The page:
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# FORTRAN check particle distance to centre of an object.

## FORTRAN check particle distance to centre of an object.

(OP)
Hi,

I am quite new to FORTRAN and am currently making programs to gain an understanding of it.

I have made a program in FORTRAN 90, this spawns particles in which then land on a plane. What I would like to do is to check to see if any of the particles are within any cylinders in a line. If they are then I would like to keep them, if not then I would like them to be deleted.

I have thought about how this could be achieved. I have the centre points of the cylinder and the radius (ie. xyz for centre of the top and xyz for centre of the bottom, and a radius value). I thought that the centre of the particle with the radius could be compared with each co-ordinate of the centre point through the cylinder, and then to see if it is within the radius of that point, thus within the cylinder.

Please could you point me in the direction of a tutorial which teaches how to code this, or give me some guidance of how I can achieve this?

Thank you for your time, I really appreciate it.

### RE: FORTRAN check particle distance to centre of an object.

(OP)
Sorry to post on the thread I made before other people have posted. I have worked out mostly what I need to do.

I have 3 co-ordinates for the top and base of the cylinder, such that the base is 1.00, 1.00, 1.00 and the top is 1.00, 3.00, 1.00, with a radius of 1.00

The generated particles have a co-ordinate for the centre as well as a radius value.

For the Y co-ordinate (yP(i)) it would be:
IF (yP(i) > 1.00 .and. yP(i) < 3.00) THEN
!Test the x and z values (with radius?) to work out if they are in a cylinder
IF ((xP(i)+r(i))) THEN
ELSE DELETE Particle (if not within the x or z range)
ElSE DELETE Particle (If not within the y range)

I have also come into a problem that if it is within a 1.00 radius of the x, then it is fine, and the same for z. But if taken in conjunction they will form a square and be wrongly accepted. What could I do to overcome this? Would an IF ((xP(i)+r(i))) AND IF ((zP(i)+r(i))) THEN (keep particle) work?

If anyone has a more elegant way to write this please let me know, or a better way rather than the convoluted route I am taking.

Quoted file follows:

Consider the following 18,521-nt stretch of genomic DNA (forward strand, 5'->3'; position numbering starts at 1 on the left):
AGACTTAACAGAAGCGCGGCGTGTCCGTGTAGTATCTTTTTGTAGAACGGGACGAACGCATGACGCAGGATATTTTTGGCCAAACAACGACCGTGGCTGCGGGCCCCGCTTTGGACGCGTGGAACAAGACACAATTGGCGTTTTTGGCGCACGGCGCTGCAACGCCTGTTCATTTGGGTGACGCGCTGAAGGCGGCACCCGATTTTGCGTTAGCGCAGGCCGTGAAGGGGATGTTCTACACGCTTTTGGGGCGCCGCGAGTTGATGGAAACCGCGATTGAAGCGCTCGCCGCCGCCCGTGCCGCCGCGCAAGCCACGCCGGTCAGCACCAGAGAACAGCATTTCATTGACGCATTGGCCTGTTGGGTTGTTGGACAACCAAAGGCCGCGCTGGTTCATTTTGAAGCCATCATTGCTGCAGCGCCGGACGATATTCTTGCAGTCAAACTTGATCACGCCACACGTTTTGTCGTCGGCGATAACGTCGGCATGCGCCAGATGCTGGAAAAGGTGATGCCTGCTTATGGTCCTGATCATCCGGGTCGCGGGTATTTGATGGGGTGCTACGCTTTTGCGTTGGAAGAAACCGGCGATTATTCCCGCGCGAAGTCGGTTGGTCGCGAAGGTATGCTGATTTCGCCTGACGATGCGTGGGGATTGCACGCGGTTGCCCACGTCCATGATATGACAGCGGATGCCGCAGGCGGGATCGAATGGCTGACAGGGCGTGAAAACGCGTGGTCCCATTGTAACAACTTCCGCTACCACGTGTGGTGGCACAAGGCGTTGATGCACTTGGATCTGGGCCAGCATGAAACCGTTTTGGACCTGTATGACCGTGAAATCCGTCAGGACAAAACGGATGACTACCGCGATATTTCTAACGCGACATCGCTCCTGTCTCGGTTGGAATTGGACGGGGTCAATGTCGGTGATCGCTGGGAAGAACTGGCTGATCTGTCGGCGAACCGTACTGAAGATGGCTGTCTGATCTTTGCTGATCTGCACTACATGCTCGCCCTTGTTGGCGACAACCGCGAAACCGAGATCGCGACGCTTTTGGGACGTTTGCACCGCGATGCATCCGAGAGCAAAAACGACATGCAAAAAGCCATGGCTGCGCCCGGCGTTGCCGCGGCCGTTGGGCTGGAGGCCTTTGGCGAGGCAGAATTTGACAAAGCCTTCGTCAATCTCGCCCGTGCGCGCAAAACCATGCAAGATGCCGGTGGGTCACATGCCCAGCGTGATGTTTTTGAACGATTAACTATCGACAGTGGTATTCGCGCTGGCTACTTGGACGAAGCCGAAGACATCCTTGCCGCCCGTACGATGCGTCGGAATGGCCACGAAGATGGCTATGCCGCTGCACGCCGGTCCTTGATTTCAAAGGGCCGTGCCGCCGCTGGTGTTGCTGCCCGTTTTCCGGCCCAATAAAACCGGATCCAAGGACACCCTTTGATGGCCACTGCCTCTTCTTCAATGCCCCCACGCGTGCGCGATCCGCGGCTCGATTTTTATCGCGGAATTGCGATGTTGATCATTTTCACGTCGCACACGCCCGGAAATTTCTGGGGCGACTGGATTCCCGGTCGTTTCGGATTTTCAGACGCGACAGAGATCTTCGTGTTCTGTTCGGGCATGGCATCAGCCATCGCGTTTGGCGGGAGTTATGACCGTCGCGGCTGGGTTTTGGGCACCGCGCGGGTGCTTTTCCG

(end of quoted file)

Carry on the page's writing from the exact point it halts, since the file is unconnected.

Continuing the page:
Many thanks.

### RE: FORTRAN check particle distance to centre of an object.

(OP)
Thank you for your help. I have come up with this, which I think might solve it: (xP(i) and zP(i) are the particle co-ordinates)

### RE: FORTRAN check particle distance to centre of an object.

(OP)

This is going to sound like a really silly question. I have the statements to define if a particle is in the cylinder, how would I code to store the particle co-ordinates within the cylinder, and delete the particle if it is outside?

Many thanks,

### RE: FORTRAN check particle distance to centre of an object.

(OP)
No fear, this isn't for school. I'm trying to learn fortran and see what it can do. I have seen some simulations in conferences and was curious to see how it was achieved and if it can be used to help me. I don't have anyone I know who does fortran hence why I was asking here, I couldn't find it online by searching on google.

### RE: FORTRAN check particle distance to centre of an object.

This problem is a lot trickier than it sounds at first.

Just checking simple distance formula's won't do the trick.... not even close!

If your starting goal is to learn fortran, you might experiment with less difficult geometry problems. The difficulty in this problem has only to do with understanding the geometry of 3D space. The fortran involved should be extremely simple.

You could look up the formula's for the shortest distance from a point to a line in 3D space. If the distance is within acceptable tolerances, your point "might" be within the cylinder. If the point is near the end of the cylinder (outside of it or in it), that will require more checking.

My gut reaction here is... you need to rotate your coordinate axes such that one of the x or y or z coordinate axes lines up with the centerline passing through the cylinder. After calculating the coordinates of your cyclinders centerline and your point in question based on the new reference axes, I believe the problem would be trivial to solve. The main difficulty here is doing the coordinate axes transformation in 3D space. 2D is easy. 3D may cause you some large headaches.

Dan

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